Brazil expects to develop a vaccine for the Zika virus in about a year, health officials say.
However, two more years would be needed for any large-scale rollout, health minister Marcelo Castro said.
Brazil is at the center of an outbreak of the Zika virus that has been linked to a surge of brain malformations in newborn babies.
Separately, officials have said the death of a third adult in Brazil had possible links to Zika.
Marcelo Castro announced that Brazil would invest $1.9 million in research for the Zika vaccine over the next five years, in partnership with scientists at the University of Texas.
Researchers have agreed that the testing of the vaccine would happen simultaneously in mice and monkeys, and not separately, to speed up the process, he said.
A vaccine could be ready for distribution within three years, Marcelo Castro added.
The World Health Organization (WHO) declared a global public health emergency over the possible connection between Zika and microcephaly, a condition marked by abnormally small heads in newborn babies that can result in developmental problems.
The link with Zika has not been confirmed, but the WHO and other public health bodies have said it is strongly suspected.
Brazil has seen more than 4,000 suspected cases of microcephaly since October – a huge surge considering it had fewer than 150 cases in the whole of 2014.
Officials there believe as many as 1.5 million people could be infected by Zika.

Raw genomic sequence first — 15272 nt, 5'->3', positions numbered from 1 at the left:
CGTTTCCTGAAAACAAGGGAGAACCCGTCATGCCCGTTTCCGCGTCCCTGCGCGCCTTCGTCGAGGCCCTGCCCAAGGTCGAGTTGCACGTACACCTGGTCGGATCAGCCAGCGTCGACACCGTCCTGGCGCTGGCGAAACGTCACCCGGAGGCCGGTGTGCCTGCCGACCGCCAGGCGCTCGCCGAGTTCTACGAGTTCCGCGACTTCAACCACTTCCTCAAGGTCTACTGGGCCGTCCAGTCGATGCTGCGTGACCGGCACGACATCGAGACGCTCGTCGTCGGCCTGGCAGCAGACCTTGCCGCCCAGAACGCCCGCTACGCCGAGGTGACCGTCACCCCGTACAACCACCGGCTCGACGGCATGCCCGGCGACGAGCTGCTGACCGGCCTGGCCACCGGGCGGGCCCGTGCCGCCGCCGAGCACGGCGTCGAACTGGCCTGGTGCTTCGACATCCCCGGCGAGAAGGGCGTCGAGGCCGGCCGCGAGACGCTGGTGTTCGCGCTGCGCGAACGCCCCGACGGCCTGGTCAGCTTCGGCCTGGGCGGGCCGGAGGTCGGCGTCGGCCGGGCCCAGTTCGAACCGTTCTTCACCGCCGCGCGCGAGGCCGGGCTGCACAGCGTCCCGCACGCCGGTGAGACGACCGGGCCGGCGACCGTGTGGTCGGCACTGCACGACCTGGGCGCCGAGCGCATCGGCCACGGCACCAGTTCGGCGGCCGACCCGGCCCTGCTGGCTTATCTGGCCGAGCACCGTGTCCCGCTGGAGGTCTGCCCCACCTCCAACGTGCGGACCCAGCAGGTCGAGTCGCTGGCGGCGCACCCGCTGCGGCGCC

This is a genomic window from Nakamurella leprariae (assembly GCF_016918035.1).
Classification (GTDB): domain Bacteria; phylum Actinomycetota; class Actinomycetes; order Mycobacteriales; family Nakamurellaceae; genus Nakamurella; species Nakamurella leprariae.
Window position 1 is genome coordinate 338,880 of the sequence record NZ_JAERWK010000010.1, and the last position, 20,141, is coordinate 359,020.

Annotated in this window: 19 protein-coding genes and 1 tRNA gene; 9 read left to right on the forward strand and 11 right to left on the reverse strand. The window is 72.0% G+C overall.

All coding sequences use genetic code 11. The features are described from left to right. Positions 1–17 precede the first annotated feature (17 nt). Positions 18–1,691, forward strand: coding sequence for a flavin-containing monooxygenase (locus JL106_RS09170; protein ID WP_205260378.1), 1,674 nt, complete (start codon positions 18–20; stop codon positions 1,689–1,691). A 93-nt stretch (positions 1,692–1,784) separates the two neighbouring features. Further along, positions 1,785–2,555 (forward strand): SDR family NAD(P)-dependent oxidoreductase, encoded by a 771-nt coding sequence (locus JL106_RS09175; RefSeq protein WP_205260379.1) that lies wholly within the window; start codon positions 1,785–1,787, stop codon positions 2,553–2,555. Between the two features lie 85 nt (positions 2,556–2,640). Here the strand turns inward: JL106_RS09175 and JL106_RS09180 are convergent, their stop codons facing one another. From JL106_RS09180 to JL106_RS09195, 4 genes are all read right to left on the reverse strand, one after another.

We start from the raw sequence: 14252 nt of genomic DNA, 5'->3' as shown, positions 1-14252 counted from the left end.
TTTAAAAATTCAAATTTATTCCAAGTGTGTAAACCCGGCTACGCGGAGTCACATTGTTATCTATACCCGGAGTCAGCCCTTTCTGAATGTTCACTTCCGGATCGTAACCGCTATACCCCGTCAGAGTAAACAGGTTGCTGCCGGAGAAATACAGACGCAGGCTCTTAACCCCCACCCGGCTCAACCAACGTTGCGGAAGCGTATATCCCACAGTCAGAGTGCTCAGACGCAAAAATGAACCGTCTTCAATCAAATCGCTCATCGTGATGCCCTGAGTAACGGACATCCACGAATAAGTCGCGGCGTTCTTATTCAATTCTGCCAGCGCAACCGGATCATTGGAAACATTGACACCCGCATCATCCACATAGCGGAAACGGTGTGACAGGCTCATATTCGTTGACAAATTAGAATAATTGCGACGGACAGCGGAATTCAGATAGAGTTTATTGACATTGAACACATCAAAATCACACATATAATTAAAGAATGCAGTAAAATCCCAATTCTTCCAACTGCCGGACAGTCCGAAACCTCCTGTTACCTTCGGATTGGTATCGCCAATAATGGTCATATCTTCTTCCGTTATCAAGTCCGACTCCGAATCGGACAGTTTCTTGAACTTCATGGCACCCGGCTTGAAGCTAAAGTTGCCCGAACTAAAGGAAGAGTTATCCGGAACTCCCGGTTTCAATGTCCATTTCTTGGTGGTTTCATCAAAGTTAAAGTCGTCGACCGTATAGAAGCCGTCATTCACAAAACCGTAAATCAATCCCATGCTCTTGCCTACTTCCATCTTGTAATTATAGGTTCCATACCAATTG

Brazil has also announced a partnership with the US Centers for Disease Control and Prevention (CDC) for studies about the possible relation between the virus and the condition.
The microcephaly cases have been centered in north-east Brazil, but the Zika outbreak has affected people in more than 20 countries in the Americas.
Some governments have advised women to delay getting pregnant. Already-pregnant women have been advised not to travel to the countries affected.
Brazilian researchers found the Zika virus in the body of a 20-year-old woman who died last April from respiratory problems in the north-eastern state of Rio Grande do Norte, the health minister said.
Two other patients last year also died from complications while they were infected with the virus, before the outbreak had been discovered.
“We are still studying this in greater detail,” Marcelo Castro said at a press conference.
WHO director general, Margaret Chan, is expected to visit Brazil on February 23, Brazil’s health minister said.